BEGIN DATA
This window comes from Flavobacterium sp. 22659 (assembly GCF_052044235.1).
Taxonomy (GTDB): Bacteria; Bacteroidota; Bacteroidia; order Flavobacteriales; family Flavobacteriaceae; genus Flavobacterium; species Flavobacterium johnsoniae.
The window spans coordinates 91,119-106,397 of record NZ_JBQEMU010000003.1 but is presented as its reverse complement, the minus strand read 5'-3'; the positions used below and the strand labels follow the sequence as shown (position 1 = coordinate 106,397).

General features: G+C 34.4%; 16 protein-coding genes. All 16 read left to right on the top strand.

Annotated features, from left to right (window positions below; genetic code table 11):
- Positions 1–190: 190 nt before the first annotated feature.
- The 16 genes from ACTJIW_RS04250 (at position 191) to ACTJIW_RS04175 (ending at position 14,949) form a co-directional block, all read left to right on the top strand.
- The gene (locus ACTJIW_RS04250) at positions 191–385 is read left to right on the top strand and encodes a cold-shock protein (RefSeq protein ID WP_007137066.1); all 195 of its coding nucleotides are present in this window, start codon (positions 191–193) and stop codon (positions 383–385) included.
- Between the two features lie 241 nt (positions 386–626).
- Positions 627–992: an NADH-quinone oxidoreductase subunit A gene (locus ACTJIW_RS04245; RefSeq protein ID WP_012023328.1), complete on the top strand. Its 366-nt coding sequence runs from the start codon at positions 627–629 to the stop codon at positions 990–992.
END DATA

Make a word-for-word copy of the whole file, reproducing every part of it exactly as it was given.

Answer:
This window comes from Flavobacterium sp. 22659 (assembly GCF_052044235.1).
Taxonomy (GTDB): Bacteria; Bacteroidota; Bacteroidia; order Flavobacteriales; family Flavobacteriaceae; genus Flavobacterium; species Flavobacterium johnsoniae.
The window spans coordinates 91,119-106,397 of record NZ_JBQEMU010000003.1 but is presented as its reverse complement, the minus strand read 5'-3'; the positions used below and the strand labels follow the sequence as shown (position 1 = coordinate 106,397).

General features: G+C 34.4%; 16 protein-coding genes. All 16 read left to right on the top strand.

Annotated features, from left to right (window positions below; genetic code table 11):
- Positions 1–190: 190 nt before the first annotated feature.
- The 16 genes from ACTJIW_RS04250 (at position 191) to ACTJIW_RS04175 (ending at position 14,949) form a co-directional block, all read left to right on the top strand.
- The gene (locus ACTJIW_RS04250) at positions 191–385 is read left to right on the top strand and encodes a cold-shock protein (RefSeq protein ID WP_007137066.1); all 195 of its coding nucleotides are present in this window, start codon (positions 191–193) and stop codon (positions 383–385) included.
- Between the two features lie 241 nt (positions 386–626).
- Positions 627–992: an NADH-quinone oxidoreductase subunit A gene (locus ACTJIW_RS04245; RefSeq protein ID WP_012023328.1), complete on the top strand. Its 366-nt coding sequence runs from the start codon at positions 627–629 to the stop codon at positions 990–992.